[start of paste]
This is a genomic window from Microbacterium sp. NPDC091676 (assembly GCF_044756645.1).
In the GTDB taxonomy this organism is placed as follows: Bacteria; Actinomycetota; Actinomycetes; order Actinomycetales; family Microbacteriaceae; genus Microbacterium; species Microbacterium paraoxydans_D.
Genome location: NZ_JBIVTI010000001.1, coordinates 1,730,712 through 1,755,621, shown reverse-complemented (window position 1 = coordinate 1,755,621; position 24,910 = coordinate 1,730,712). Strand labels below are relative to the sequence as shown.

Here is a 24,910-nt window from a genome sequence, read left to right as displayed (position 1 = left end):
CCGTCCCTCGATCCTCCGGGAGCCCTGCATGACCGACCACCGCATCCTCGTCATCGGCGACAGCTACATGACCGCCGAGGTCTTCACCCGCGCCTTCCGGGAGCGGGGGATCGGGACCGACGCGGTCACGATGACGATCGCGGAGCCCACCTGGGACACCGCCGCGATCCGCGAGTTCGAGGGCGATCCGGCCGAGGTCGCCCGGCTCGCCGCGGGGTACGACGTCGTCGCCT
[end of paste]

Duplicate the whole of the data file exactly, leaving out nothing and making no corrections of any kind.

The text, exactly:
This is a genomic window from Microbacterium sp. NPDC091676 (assembly GCF_044756645.1).
In the GTDB taxonomy this organism is placed as follows: Bacteria; Actinomycetota; Actinomycetes; order Actinomycetales; family Microbacteriaceae; genus Microbacterium; species Microbacterium paraoxydans_D.
Genome location: NZ_JBIVTI010000001.1, coordinates 1,730,712 through 1,755,621, shown reverse-complemented (window position 1 = coordinate 1,755,621; position 24,910 = coordinate 1,730,712). Strand labels below are relative to the sequence as shown.

Here is a 24,910-nt window from a genome sequence, read left to right as displayed (position 1 = left end):
CCGTCCCTCGATCCTCCGGGAGCCCTGCATGACCGACCACCGCATCCTCGTCATCGGCGACAGCTACATGACCGCCGAGGTCTTCACCCGCGCCTTCCGGGAGCGGGGGATCGGGACCGACGCGGTCACGATGACGATCGCGGAGCCCACCTGGGACACCGCCGCGATCCGCGAGTTCGAGGGCGATCCGGCCGAGGTCGCCCGGCTCGCCGCGGGGTACGACGTCGTCGCCT